Trend confirmation is a pretty straight-forward concept. An uptrend in the Accumulation Distribution Line reinforces an uptrend on the price chart and visa versa. The chart below shows Freeport McMoran (FCX) and the Accumulation Distribution Line advancing in February-March, declining from April to June and then advancing from July to January. The Accumulation Distribution Line confirmed each of these price trends.

Chart 3  -  Accumulation Distribution Line

Divergences

Bullish and bearish divergences are where it starts getting interesting. A bullish divergence forms when price moves to new lows, but the Accumulation Distribution Line does not confirm these lows and moves higher. A rising Accumulation Distribution Line shows, well, accumulation. Think of this as basically stealth buying pressure. Based on the theory that volume precedes price, chartists should be on alert for a bullish reversal on the price chart.

The chart above shows Nordstrom (JWN) with the Accumulation Distribution Line. Notice how it is easy to compare price action when the indicator is placed "behind" the price plot. The indicator (pink) and the price trend moved in unison from February to June. Signs of accumulation emerged as the indicator bottomed in early July and started moving higher. JWN moved to a new low in late August. Even though the indicator showed signs of buying pressure, it was important to wait for a bullish catalyst or confirmation on the price chart. This catalyst came as the stock gapped up and surged on big volume.

Chart 4  -  Accumulation Distribution Line

A bearish divergence forms when price moves to new highs, but the Accumulation Distribution Line does not confirm and moves lower. This shows distribution or underlying selling pressure that can foreshadow a bearish reversal on the price chart.

Chart 5  -  Accumulation Distribution Line

The chart above shows Southwest Airlines (LUV) with the Accumulation Distribution Line peaking two months ahead of prices. The indicator not only peaked, but it also moved lower in March and April, which reflected some selling pressure. LUV confirmed weakness with a support break on the price chart and RSI moved below 40 shortly afterwards. RSI often trades in bull zones (40-80) and bear zones (20-60). RSI held in the bull zone until early May and then moved into a bear zone.

Disconnect with Prices

The Accumulation Distribution Line is an indicator based on a derivative of price and volume. This makes it at least two steps removed from the actual price of the underlying security. Moreover, the Money Flow Multiplier does not take into account price changes from period to period. As such, it cannot be expected to always affirm price action or successfully predict price reversals with divergences. Sometimes there is a, gasp, disconnect between prices and the indicator. Sometimes the Accumulation Distribution Line simply doesn't work. This is why it vitally important to use the Accumulation Distribution Line, and all indicators for that matter, in conjunction with price/trend analysis and/or other indicators.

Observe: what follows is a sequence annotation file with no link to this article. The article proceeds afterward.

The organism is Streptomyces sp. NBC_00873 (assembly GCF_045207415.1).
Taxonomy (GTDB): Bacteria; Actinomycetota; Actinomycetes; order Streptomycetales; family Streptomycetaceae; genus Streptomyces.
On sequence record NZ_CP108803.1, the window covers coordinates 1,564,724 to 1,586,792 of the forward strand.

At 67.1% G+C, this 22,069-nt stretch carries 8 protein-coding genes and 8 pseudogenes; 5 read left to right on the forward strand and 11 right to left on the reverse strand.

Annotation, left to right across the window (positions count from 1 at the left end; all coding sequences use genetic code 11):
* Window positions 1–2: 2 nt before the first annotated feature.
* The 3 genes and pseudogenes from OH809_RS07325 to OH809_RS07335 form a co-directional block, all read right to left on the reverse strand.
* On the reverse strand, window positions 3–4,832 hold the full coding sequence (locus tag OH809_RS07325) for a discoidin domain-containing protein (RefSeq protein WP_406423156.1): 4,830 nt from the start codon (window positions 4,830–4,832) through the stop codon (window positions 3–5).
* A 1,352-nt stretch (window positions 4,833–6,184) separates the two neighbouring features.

Chart 6  -  Accumulation Distribution Line

Conclusions

The Accumulation Distribution Line can be used to gauge the general flow of volume. An uptrend indicates that buying pressure is prevailing on a regular basis, while a downtrend indicates that selling pressure is prevailing. Bullish and bearish divergences serve as alerts for a potential reversal on the price chart. As with all indicators, it is important to use the Accumulation Distribution Line in conjunction with other aspects of technical analysis, such as momentum oscillators and chart patterns. It is not a stand-alone indicator.

SharpCharts

The Accumulation Distribution Line is available in SharpCharts as an indicator. After selecting, the indicator can be positioned above, below or behind the price of the underlying security. Positioning "behind price" makes it easy to compare with the underlying security. Chartists can also add a moving average to the indicator by using the advanced options. Click here for a live chart with the Accumulation Distribution Line.

Chart 7  -  Accumulation Distribution Line

SharpCharts  -  Accumulation Distribution Line

Suggested Scans

Bullish Divergence in OBV and ADL: This scan starts with a base of stocks that are averaging at least $10 in price and 100,000 daily volume over the last 60 days. Potential bullish divergences are found by looking for stocks where price is BELOW the 65-day SMA and 20-day SMA, but OBV and the Accumulation Distribution Line are ABOVE the 65-day SMA and 20-day SMA.



Bearish divergence in OBV and ADL: This scan starts with a base of stocks that are averaging at least $10 in price and 100,000 daily volume over the last 60 days. Potential bearish divergences are found by looking for stocks where price is ABOVE the 65-day SMA and 20-day SMA, but OBV and the Accumulation Distribution Line are BELOW the 65-day SMA and 20-day SMA.

Further Study

This book covers it all with explanations that are simple and clear. Murphy covers most the major charts patterns and indicators. A complete chapter is devoted to understanding volume and open interest.

Technical Analysis of the Financial Markets
John J. Murphy